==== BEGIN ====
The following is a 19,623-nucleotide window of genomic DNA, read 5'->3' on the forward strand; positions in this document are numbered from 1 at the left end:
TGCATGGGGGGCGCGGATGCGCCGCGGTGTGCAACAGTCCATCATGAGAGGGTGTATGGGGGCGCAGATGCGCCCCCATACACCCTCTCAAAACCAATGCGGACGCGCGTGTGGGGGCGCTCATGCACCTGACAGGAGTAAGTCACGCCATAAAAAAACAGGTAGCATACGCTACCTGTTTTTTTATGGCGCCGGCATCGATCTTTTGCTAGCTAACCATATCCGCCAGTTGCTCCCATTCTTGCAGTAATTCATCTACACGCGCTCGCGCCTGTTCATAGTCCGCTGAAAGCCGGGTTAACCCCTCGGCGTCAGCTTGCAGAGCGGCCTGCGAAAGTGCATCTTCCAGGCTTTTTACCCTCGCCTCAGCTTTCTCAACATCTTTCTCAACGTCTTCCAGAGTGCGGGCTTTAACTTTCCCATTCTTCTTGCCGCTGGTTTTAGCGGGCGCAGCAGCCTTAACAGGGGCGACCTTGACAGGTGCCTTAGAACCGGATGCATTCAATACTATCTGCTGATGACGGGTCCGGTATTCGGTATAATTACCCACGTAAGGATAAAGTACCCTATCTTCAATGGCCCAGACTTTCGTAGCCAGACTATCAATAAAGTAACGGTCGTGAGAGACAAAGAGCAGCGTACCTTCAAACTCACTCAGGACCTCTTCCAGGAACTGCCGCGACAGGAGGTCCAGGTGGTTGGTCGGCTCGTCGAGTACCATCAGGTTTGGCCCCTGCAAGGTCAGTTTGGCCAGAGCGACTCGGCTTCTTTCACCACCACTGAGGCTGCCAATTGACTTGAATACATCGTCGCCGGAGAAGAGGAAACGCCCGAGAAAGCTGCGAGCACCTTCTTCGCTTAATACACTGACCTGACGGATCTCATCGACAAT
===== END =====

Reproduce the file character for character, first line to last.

The following is a 19,623-nucleotide window of genomic DNA, read 5'->3' on the forward strand; positions in this document are numbered from 1 at the left end:
TGCATGGGGGGCGCGGATGCGCCGCGGTGTGCAACAGTCCATCATGAGAGGGTGTATGGGGGCGCAGATGCGCCCCCATACACCCTCTCAAAACCAATGCGGACGCGCGTGTGGGGGCGCTCATGCACCTGACAGGAGTAAGTCACGCCATAAAAAAACAGGTAGCATACGCTACCTGTTTTTTTATGGCGCCGGCATCGATCTTTTGCTAGCTAACCATATCCGCCAGTTGCTCCCATTCTTGCAGTAATTCATCTACACGCGCTCGCGCCTGTTCATAGTCCGCTGAAAGCCGGGTTAACCCCTCGGCGTCAGCTTGCAGAGCGGCCTGCGAAAGTGCATCTTCCAGGCTTTTTACCCTCGCCTCAGCTTTCTCAACATCTTTCTCAACGTCTTCCAGAGTGCGGGCTTTAACTTTCCCATTCTTCTTGCCGCTGGTTTTAGCGGGCGCAGCAGCCTTAACAGGGGCGACCTTGACAGGTGCCTTAGAACCGGATGCATTCAATACTATCTGCTGATGACGGGTCCGGTATTCGGTATAATTACCCACGTAAGGATAAAGTACCCTATCTTCAATGGCCCAGACTTTCGTAGCCAGACTATCAATAAAGTAACGGTCGTGAGAGACAAAGAGCAGCGTACCTTCAAACTCACTCAGGACCTCTTCCAGGAACTGCCGCGACAGGAGGTCCAGGTGGTTGGTCGGCTCGTCGAGTACCATCAGGTTTGGCCCCTGCAAGGTCAGTTTGGCCAGAGCGACTCGGCTTCTTTCACCACCACTGAGGCTGCCAATTGACTTGAATACATCGTCGCCGGAGAAGAGGAAACGCCCGAGAAAGCTGCGAGCACCTTCTTCGCTTAATACACTGACCTGACGGATCTCATCGACAAT